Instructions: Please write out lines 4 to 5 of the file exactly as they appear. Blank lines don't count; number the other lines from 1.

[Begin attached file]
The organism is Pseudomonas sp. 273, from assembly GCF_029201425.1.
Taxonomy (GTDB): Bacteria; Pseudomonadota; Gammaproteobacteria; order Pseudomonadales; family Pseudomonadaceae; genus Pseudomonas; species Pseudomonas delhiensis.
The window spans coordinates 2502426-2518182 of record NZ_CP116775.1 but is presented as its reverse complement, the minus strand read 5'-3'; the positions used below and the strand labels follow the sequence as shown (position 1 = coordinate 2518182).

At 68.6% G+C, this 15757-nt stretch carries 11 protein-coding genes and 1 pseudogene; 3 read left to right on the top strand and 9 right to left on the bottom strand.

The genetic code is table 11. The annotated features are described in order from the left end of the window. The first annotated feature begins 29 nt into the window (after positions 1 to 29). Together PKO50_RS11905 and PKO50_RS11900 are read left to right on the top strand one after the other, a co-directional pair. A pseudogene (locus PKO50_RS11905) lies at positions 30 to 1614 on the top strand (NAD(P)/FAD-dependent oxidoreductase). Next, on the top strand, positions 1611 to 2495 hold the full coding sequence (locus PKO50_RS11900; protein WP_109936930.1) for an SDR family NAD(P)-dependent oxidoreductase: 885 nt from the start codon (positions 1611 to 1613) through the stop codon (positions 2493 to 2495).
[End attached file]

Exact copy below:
At 68.6% G+C, this 15757-nt stretch carries 11 protein-coding genes and 1 pseudogene; 3 read left to right on the top strand and 9 right to left on the bottom strand.

The genetic code is table 11. The annotated features are described in order from the left end of the window. The first annotated feature begins 29 nt into the window (after positions 1 to 29). Together PKO50_RS11905 and PKO50_RS11900 are read left to right on the top strand one after the other, a co-directional pair. A pseudogene (locus PKO50_RS11905) lies at positions 30 to 1614 on the top strand (NAD(P)/FAD-dependent oxidoreductase). Next, on the top strand, positions 1611 to 2495 hold the full coding sequence (locus PKO50_RS11900; protein WP_109936930.1) for an SDR family NAD(P)-dependent oxidoreductase: 885 nt from the start codon (positions 1611 to 1613) through the stop codon (positions 2493 to 2495).